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By Ken Miyamoto from ScreenCraft · June 6, 2018
As a screenwriter who has yet to break into the industry, your job isn’t to write for the movie audience — your job is to write for the script reader.
When we say script reader we’re referring to anyone who is reading your screenplay for consideration — interns, assistants, contest readers, contest judges, studio story analysts, professional script readers, producers, development executives, agents, and managers.
Whether screenwriters like it or not, you have to keep the script reader happy to increase your chances of breaking through those difficult-to-scale Hollywood walls. Here are five insider tips on how to keep the script reader happy during the read of your screenplay.
A script reader’s worst nightmare is choosing a script from their endless pile of assignments and opening it only to discover that it’s horribly formatted. It’s inconsistent, busy, and just overly complicated to read. It has flashbacks, montages, dream sequences, camera angles, camera directions, inserts, complicated location headings, overly detailed scene description, and multiple transitions (all of these or variations thereof).
Reading a script like that means that there’s going to be a lot of stop-and-go with each page. That drastically affects the read of the script and drastically affects a script reader’s ability to visualize the cinematic story without having to interpret so many visual elements that novice screenwriters feel the need to force.
Keep it simple. 99% of the script should be comprised of nothing more than the basics elements of format — slug line (INT/EXT LOCATION – DAY/NIGHT), brief scene description, character names, and dialogue. The remaining 1% can allow for added stylistic elements like using CAPS to accentuate an important part of the scene description, maybe a transition or two (DISSOLVE TO), perhaps a montage if needed, etc. Beyond that, keep it simple. Whoever reads your script will thank you for it.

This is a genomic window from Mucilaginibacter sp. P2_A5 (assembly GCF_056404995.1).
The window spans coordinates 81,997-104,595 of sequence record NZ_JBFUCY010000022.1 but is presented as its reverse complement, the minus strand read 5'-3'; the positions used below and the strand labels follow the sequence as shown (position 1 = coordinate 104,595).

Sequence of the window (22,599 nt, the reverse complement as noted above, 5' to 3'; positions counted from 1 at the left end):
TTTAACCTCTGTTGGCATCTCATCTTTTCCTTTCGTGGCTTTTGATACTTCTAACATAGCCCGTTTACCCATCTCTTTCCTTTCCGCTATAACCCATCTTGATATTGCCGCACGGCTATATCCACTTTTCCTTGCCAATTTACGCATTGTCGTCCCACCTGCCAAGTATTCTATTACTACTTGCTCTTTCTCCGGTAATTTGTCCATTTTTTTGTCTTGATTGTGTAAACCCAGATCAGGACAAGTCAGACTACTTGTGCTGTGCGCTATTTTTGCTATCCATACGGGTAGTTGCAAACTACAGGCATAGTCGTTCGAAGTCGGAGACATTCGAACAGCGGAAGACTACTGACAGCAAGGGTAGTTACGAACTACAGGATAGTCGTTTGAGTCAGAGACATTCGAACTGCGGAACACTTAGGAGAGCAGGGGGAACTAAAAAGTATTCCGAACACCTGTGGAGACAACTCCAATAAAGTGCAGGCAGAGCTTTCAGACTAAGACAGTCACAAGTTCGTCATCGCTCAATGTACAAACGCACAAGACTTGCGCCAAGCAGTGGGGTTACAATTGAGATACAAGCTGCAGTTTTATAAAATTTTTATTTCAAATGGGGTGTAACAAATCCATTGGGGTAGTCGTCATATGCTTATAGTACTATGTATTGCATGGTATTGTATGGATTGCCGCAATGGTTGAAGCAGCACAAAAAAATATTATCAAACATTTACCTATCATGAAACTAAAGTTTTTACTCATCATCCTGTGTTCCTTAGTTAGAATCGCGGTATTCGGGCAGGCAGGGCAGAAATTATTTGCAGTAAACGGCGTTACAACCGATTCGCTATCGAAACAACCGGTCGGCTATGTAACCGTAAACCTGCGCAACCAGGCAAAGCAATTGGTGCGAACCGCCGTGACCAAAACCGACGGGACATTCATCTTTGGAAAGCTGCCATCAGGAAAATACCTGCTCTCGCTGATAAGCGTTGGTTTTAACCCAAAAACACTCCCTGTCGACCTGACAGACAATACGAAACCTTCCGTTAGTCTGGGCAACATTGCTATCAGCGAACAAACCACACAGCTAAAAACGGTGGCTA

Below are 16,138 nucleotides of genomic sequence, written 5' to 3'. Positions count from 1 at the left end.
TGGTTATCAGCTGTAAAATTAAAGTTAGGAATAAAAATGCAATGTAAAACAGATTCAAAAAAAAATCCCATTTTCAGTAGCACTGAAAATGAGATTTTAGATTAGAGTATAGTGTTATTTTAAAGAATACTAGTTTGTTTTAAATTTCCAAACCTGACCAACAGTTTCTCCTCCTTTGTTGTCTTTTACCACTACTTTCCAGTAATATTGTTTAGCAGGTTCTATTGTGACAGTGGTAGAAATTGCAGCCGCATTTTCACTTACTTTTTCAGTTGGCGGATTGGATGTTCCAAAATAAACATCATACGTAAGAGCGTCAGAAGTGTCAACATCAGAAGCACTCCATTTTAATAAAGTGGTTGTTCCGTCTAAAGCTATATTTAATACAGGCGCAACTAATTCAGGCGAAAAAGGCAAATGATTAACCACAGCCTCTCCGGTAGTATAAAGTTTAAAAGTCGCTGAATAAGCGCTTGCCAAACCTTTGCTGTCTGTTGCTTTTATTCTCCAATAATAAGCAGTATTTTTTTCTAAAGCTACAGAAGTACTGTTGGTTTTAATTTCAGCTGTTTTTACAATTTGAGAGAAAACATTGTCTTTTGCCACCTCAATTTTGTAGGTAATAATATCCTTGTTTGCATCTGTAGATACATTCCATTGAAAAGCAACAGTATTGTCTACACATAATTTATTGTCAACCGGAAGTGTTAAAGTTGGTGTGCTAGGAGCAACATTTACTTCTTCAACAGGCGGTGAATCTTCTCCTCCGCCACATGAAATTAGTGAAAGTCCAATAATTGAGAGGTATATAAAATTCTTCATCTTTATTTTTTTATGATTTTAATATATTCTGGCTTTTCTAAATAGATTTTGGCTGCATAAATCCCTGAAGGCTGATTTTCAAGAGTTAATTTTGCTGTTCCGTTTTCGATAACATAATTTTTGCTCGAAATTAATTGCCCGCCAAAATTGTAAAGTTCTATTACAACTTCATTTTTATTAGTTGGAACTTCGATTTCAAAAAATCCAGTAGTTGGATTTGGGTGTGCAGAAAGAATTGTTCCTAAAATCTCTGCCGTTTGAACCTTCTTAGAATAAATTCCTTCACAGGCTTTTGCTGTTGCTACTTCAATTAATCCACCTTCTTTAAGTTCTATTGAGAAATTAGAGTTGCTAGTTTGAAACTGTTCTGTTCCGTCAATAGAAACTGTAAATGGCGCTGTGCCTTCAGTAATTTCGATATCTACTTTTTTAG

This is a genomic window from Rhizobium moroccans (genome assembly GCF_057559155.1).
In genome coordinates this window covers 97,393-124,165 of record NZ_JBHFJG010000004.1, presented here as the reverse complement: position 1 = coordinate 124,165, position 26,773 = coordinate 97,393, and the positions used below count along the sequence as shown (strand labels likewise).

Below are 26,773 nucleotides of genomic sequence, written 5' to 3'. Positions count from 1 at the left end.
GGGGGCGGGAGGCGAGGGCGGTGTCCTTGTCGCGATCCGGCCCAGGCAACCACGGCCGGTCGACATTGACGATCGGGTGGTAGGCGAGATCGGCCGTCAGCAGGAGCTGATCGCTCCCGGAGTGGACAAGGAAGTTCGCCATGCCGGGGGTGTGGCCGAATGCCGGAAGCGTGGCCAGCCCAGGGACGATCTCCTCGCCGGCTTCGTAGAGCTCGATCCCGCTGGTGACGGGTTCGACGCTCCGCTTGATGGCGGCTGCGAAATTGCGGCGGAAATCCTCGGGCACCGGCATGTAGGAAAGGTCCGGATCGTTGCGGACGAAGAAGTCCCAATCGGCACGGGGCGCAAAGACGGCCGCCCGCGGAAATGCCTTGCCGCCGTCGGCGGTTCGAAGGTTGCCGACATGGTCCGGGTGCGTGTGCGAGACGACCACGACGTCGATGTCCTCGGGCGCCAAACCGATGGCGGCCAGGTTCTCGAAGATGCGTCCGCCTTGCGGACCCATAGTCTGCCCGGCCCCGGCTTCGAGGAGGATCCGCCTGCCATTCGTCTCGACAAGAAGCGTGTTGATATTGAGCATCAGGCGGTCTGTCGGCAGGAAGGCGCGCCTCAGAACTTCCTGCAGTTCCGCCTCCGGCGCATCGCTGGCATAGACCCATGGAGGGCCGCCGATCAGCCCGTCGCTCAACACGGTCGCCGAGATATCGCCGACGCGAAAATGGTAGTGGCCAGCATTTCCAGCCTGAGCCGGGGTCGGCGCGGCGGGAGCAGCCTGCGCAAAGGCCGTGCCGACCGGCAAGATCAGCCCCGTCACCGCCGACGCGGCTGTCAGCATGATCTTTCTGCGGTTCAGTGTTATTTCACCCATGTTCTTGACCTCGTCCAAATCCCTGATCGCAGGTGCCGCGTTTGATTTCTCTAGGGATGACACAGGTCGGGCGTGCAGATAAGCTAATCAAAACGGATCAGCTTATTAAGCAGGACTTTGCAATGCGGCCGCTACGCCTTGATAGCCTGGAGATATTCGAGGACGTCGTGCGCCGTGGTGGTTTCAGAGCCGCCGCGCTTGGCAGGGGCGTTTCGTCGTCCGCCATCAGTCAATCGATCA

Let’s face it — if you want to break through the incredibly dense spec script market, you need a concept that pops. You need something purely original (Memento), or you need a unique take on a familiar premise or genre (A Quiet Place).
The concept is so important, so you must choose what you write and market wisely.
As an unknown, you’d be better off having an amazing and original concept accompanied by average writing as opposed to small dramatic character studies or quirky little comedies written amazingly. Sad, but true. And if you have an amazingly written high concept script? Even better.
The concept is what will excite the writer. It’s what will keep them engaged. It’s what will trigger their curiosity when the concept is introduced early on in your script (see below), enough for them to ask themselves as they read, “I wonder how and if they’re going to pull this off.”
All script readers have been there. They’ve found themselves ten to twenty pages into a script and had no clue what the script is about. Sure, the writer introduced characters and their world, but if the concept is clear and present within the first few pages of a spec script, it can be frustrating and force readers to disengage.
In A Quiet Place, the concept is introduced during the opening sequence. We know the characters, we know the concept, and we know the conflict — all in the first few minutes of the film (and shooting script).
Slow burn scripts in the spec market and frustrating reads because it can take even up to thirty pages to really know what the concept really is. And that script reader has dozens of other scripts to read.
So if you want to keep them happy, introduce that engaging concept in the opening few pages.
Most novice screenwriters make the mistake of just presenting their concept and then letting things play out as characters deal with the conflict of that concept. That’s not enough.
You have to actively shake things up every few pages from beginning to end. You have to offer reveals, twists, and turns, no matter what the genre is.
Here’s a simple trick to accomplish this. Most screenwriters waste the first ten or more pages introducing the characters and their various arcs. Why waste those precious pages with character development? Instead, just toss the characters into the concept and let the reader learn about those characters as they are forced to act and react to the conflict at hand. That offers you the ability to reveal things every few pages.